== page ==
On your iPhone 14, you can stop all system haptics by going to Settings > Sounds & Haptics and then unchecking the System Haptics option.
Our post continues below with more information on how to disable this setting, as well as screenshots of the processes.
For more details, watch this video on how to turn off system haptics on the iPhone 14.
Turning Off iPhone 14 System Haptics
The procedures in this post were performed using an iPhone 14 Plus running iOS 17.
These methods will also work for many other iOS versions and iPhone models, including the ones listed below:
- iPhone 14
- iPhone 14 Pro
- iPhone 14 Pro Max
Step 1: Find the Settings app icon on your Home screen and tap it to open the menu.
Step 2: Scroll down to Sounds & Haptics.
Step 3: Scroll to the bottom of this menu and disable System Haptics by clicking the button to its right.
You can toggle this setting on or off depending on whether or not you want to use system haptics on iPhone 14.
It is critical to understand that system haptics are not the same as vibration.
If you’ve turned off system haptics but are still getting bothersome vibrations, you can disable that option by following the steps in our guide on how to turn off vibration on iPhone 14.
Disabling System Haptics in iOS Video
In Summary, Disabling System Haptics on Your iPhone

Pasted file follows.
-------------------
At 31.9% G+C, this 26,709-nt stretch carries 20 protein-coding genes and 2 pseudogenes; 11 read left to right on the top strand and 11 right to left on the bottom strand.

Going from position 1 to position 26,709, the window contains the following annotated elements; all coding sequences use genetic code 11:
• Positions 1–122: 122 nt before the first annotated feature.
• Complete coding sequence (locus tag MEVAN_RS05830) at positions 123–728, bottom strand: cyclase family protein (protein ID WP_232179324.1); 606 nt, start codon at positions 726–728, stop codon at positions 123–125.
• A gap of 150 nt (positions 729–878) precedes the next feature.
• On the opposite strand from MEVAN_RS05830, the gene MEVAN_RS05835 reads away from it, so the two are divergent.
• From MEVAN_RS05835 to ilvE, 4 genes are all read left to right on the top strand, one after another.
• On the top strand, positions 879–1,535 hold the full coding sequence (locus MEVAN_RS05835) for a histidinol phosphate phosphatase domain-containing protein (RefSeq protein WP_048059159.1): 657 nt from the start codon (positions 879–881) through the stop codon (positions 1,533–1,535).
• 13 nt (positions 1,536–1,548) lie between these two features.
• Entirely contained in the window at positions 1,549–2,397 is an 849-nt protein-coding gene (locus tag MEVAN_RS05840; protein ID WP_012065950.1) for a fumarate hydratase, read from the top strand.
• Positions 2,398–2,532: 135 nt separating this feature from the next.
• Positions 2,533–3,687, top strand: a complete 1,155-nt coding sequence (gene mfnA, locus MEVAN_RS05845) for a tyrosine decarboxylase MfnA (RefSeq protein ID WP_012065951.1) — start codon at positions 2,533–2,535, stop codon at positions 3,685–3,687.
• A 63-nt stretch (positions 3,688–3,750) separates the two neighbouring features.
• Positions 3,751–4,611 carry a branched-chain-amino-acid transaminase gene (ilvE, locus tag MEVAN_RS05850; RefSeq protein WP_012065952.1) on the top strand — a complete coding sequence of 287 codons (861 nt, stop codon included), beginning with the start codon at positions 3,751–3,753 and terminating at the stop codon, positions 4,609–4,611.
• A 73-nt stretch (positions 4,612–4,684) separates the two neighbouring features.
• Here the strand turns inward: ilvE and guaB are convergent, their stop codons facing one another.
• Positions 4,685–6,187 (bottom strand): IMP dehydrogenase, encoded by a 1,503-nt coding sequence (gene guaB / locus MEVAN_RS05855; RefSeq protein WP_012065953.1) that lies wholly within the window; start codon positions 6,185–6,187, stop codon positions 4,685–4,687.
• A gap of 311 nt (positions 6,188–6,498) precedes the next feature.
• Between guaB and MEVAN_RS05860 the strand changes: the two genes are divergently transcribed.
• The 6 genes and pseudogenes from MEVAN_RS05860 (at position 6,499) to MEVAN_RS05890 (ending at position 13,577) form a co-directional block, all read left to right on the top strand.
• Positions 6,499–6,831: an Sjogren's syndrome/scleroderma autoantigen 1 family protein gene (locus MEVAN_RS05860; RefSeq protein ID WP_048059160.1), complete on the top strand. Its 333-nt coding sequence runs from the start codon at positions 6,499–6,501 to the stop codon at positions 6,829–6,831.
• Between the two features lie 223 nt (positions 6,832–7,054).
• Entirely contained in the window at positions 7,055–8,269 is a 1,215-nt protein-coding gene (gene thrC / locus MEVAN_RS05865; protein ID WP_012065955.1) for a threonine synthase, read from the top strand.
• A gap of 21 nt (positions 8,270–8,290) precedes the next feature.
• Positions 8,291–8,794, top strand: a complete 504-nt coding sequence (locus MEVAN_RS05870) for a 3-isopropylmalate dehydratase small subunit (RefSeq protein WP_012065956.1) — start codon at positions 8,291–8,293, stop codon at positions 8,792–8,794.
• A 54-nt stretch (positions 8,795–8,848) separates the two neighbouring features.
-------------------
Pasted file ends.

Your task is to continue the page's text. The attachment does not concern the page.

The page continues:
- Navigate to Settings.
- Select Sounds & Haptics.
- Turn off System Haptics.
Related: How to Stop All iPhone 14 Vibrations
Haptics are a type of haptic feedback that you may receive on your iPhone when you perform certain actions or receive certain notifications.
While this function is crucial and has been significantly improved in iOS 17, you may dislike it and wish for the haptics to be disabled.
Fortunately, you can modify this setting on your smartphone, and removing it is straightforward.
Hopefully, our explanation of how to turn off system haptics on iPhone 14 has given you the information you need to customize your phone to your liking.
Matt Jacobs has been working as an IT consultant for small businesses since receiving his Master’s degree in 2003. While he still does some consulting work, his primary focus now is on creating technology support content for SupportYourTech.com.
His work can be found on many websites and focuses on topics such as Microsoft Office, Apple devices, Android devices, Photoshop, and more.